Photo credit: Bravo TV
So, let’s be “honest,” shall we? This week’s blog of the day after RHOD focuses on Relationship Realness and highlights a few different topics.
First of all, how many times does D’Andra have to attend another event where she watches LeeAnne try to show her motivational and inspirational side at a speaking engagements and then observe her turn right around and have a “friend” ready with more trash talk? If we are being “honest” this week, inspiration requires more actions than words and more future PURPOSE than PAST focus. It is time to touch on what you ARE doing in life victoriously, not what you had happen in a victim status situation. We want to hear how individuals RISE above, not REACT. Enough said. I am glad D’Andra has spoken her “honest” statements and I think we all hope LeeAnne eventually listens to the feedback.
Now, on to the “tea”. I loved tea parties as a child and now even have them with my grandchildren. Yes, Cameron, it does have an expectation of etiquette attached. We use our best manners and enjoy an appropriate conversation exchange. Wouldn't you like to see more etiquette return to our daily lives? I would love more families sitting down to dinner and sharing their day. No cell phones while sitting with another person. My own adult children have rules at their meal tables of no elbows on tables and they do talk about their days, even our little 2 1/2 year old grandson and especially our 13 (going on 18!) granddaughter.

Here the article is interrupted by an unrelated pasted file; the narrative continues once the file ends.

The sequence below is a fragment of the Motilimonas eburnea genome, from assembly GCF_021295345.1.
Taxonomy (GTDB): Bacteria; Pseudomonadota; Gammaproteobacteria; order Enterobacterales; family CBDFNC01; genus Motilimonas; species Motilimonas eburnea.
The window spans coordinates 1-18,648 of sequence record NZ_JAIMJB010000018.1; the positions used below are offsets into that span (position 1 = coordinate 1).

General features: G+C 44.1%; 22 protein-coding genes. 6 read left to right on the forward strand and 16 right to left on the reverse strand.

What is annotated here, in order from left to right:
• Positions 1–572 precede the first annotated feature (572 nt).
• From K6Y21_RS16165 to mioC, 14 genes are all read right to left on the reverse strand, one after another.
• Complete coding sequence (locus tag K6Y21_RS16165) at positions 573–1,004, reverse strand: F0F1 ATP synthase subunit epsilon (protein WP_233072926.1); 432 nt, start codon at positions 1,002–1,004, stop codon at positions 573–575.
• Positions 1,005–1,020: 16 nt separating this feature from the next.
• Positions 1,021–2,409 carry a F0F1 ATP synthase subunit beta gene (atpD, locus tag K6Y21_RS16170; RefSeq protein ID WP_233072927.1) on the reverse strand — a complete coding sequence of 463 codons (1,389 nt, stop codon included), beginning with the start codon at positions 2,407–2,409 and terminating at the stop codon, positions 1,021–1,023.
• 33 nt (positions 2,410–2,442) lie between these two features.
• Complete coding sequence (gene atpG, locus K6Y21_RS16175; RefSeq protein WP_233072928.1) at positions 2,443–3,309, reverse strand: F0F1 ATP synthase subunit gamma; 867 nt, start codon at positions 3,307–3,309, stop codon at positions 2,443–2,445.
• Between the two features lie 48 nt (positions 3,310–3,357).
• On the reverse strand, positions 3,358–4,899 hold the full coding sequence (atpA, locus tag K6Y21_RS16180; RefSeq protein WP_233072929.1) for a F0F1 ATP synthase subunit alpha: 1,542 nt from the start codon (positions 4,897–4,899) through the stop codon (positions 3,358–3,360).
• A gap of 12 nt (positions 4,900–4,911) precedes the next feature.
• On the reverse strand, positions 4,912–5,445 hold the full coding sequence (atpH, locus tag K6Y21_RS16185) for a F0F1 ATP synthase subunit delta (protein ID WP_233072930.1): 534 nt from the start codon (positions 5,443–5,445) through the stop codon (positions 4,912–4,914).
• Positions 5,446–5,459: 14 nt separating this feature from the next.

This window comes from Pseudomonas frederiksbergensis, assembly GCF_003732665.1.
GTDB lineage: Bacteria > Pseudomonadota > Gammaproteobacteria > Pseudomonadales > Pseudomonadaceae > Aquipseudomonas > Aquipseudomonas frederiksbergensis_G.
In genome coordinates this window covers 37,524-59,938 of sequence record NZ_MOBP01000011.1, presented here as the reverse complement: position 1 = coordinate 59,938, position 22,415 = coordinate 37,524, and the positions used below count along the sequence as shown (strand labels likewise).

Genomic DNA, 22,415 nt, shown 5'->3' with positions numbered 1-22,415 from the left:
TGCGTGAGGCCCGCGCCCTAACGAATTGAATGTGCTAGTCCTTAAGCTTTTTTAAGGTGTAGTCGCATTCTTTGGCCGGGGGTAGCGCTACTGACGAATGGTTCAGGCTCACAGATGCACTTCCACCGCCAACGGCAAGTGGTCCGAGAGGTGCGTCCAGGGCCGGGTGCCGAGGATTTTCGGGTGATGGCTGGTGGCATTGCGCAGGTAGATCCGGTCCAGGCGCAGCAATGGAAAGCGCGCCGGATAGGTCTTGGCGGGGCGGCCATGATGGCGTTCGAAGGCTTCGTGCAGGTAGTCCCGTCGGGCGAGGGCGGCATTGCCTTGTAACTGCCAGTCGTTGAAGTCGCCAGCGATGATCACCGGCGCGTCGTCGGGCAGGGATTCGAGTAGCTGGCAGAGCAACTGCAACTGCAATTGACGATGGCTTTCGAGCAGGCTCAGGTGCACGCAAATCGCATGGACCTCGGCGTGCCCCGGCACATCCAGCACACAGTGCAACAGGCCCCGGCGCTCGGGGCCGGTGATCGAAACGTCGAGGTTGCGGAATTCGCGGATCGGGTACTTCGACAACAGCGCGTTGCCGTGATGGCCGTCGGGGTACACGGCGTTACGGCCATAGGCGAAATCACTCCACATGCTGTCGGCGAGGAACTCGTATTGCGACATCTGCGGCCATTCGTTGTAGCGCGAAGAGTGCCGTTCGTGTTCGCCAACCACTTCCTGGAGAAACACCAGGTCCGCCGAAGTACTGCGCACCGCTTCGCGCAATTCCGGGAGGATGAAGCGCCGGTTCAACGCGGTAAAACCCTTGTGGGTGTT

This tea party was not one of those, for sure! I will say, Stephanie Hollman and Cary Deuber, Cameron, and even D’Andra tried their best to be good “guests” and friends, as they kept the theme of honesty on the table. No pun intended….well maybe it was. Unfortunately, I cannot support some of the others or their irrational behavior.
The questioning process, D’Andra, was brilliant and knowing each person asked one and it came from a “teapot” and not directly verbalized at someone was a great start and helped with the initial shock of the intention. Yes, as in many groups, the concerns each women harbored were great and many were quite relevant. For instance, LeeAnne asking Brandi why she wasn’t allowed to walk into her home “rule” needed to be explained and understood. When you can open up these types of conversations and get them out into the open, the healing and further insights can finally begin.
If you conducted this same event with your group of friends, what would you bring up and why? Would you be able to be open and honest? Is gossip a part of your friendships? If so, does it hurt or help the communications and closeness with those individuals?
Women tend to deal with conflict through talking it out with someone close to them, usually a best friend or even a sister. For the most part we are first, emotional thinkers, and secondly, logical thinkers. Research tells us, negativity is five times stronger than positivity. This promotes the brain to initially focus on the negative aspects of others instead of what they appreciate or admire in the other person. How does gossip in your circles of friends affect how you feel about those individuals?
The next time you find yourself surrounded by gossip or negative sharing about someone else, consider adding your two cents about something positive about that person. See how it changes the conversation. Or you could always have an “honest tea”.
Until next time….walking with you,